The standardized work combination table shows the combination of manual work time, walk time, and machine processing time for each operation in a production sequence. This form is a more precise process design tool than the Operator Balance Chart. It can be very helpful to identify the waste of waiting and overburden, and to confirm standard work―in―process.  The standardized work combination table is one of three basic forms for creating standardized work, along with the standardized work chart and job instruction sheet. The purpose of standardized work, according to Kaizen Express from which this form is taken, is to provide More »
Standardized Work Job Instruction Sheet
December 6, 2012
Forms and Templates
The job instruction sheet is used to train new operations. It lists the steps of the job, detailing any special knack that may be required to perform the job saefly with utmost quality and efficiency. It can also be useful for experienced operators to reconfirm the right operations.  The job instruction sheet is one of three basic forms for creating standardized work, along with the standardized work chart and standardized work combination table. The purpose of standardized work, according to Kaizen Express from which this form is taken, is to provide a basis for continuous improvement through kaizen.  Kaizen Express, More »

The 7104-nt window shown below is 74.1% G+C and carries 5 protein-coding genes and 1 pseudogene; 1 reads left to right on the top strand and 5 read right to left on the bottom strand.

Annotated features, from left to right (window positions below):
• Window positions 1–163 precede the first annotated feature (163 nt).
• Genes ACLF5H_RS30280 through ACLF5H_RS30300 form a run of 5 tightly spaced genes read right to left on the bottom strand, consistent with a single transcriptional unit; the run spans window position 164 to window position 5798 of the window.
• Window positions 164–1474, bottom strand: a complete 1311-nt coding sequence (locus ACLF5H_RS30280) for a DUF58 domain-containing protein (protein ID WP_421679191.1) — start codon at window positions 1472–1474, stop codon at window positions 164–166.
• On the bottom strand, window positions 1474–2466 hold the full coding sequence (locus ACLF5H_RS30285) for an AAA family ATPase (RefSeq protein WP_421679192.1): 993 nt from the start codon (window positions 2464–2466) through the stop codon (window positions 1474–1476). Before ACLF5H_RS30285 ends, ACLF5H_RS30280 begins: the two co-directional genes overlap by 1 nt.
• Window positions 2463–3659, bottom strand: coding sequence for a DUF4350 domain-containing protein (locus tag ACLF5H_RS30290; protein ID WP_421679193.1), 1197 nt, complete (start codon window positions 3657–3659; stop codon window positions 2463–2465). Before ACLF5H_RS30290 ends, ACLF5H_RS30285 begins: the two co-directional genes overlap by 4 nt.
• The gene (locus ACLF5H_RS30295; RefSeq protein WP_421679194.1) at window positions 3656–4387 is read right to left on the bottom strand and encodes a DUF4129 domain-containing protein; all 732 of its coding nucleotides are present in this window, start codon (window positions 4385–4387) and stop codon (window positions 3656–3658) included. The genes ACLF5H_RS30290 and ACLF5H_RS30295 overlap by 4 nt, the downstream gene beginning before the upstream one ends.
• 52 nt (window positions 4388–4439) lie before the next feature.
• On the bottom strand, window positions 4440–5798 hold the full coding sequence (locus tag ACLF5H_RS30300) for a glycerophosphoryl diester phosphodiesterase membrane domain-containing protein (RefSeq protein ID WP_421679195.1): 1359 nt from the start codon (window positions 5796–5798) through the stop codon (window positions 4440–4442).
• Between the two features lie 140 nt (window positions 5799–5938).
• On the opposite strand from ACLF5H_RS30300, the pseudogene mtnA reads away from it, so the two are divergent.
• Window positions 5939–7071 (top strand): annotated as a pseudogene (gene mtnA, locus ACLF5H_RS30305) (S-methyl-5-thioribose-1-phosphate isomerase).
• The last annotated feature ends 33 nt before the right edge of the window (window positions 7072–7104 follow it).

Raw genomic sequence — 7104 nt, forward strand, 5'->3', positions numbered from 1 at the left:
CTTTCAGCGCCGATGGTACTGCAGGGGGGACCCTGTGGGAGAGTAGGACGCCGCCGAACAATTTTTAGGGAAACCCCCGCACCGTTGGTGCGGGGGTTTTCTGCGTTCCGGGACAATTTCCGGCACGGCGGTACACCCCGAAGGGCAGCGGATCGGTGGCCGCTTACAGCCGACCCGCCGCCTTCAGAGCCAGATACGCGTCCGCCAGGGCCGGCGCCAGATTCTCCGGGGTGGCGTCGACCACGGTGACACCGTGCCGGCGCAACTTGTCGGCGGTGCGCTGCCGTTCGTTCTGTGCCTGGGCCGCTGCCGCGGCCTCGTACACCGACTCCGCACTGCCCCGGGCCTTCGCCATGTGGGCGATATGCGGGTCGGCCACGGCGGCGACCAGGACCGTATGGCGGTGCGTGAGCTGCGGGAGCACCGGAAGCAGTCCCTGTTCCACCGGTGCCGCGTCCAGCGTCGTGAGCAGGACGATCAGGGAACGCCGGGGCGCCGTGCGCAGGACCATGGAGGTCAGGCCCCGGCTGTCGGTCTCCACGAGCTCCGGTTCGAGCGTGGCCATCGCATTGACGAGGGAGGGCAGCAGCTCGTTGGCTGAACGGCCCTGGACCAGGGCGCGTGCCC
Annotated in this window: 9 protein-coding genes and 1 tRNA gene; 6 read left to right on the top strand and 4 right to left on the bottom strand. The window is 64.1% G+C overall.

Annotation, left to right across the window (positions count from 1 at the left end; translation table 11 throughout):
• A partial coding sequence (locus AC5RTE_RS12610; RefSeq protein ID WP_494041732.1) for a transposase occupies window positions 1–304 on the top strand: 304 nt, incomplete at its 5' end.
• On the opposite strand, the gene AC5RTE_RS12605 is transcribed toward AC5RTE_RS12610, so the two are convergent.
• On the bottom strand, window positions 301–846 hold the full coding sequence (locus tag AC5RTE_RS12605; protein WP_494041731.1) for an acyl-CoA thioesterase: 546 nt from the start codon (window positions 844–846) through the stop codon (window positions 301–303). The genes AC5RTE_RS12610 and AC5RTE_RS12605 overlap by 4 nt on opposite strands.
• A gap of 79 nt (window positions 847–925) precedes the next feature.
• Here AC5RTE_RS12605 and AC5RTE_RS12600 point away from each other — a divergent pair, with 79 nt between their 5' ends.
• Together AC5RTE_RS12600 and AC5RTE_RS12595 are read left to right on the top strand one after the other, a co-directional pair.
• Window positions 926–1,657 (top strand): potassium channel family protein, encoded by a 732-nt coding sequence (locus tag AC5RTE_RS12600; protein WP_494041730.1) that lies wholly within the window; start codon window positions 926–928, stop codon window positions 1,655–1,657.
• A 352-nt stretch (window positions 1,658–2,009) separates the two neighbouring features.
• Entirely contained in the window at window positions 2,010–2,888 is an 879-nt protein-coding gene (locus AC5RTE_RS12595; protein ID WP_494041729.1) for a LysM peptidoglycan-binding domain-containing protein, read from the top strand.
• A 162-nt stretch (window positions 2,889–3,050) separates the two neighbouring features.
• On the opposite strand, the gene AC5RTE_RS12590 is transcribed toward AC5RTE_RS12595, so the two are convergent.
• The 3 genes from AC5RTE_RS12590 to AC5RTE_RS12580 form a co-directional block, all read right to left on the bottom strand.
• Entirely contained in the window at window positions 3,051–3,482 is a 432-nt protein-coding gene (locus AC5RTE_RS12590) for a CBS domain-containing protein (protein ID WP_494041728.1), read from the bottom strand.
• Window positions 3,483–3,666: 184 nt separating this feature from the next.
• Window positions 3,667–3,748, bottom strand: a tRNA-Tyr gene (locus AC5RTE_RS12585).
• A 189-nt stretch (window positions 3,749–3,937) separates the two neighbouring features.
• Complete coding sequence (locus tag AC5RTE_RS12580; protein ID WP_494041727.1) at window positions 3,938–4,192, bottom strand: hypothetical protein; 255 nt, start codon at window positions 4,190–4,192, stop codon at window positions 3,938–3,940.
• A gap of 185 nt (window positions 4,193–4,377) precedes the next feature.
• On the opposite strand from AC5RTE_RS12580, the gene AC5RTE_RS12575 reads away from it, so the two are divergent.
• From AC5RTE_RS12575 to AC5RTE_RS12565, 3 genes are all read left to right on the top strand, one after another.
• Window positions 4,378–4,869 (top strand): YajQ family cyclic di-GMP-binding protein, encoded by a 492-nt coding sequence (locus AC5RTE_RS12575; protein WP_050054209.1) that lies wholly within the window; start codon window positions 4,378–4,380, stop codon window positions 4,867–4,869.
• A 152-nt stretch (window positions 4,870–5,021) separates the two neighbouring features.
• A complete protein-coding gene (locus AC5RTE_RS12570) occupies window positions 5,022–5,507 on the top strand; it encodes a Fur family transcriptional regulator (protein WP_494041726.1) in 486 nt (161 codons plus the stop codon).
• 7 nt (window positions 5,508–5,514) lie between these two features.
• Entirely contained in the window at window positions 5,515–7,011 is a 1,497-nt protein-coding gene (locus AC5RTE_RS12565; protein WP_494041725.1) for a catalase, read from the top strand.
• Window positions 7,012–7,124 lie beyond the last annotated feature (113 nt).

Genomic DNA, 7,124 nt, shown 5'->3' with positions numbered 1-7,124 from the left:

Team Board Form (from Getting the Right Things Done)
By: Dennis, Pascal | December 11, 2006
Forms and Templates
A team board is a window on both routine and improvement work. The board on the following page addresses both daily production and strategic issues, and is organized according to SQDCM—safety, quality, delivery, cost, and morale. Team objectives and action plans are developed at the beginning of each annual planning cycle. Abnormalities and countermeasures are recorded and tracked manually. Recurrent abnormalities should trigger problem-solving and/or kaizen activity, which should be recorded (e.  g.  , a three-ring binder attached to the board). Teams should review production results daily and strategic results weekly. Corresponding "drills" need to be developed, piloted, and standardized. More »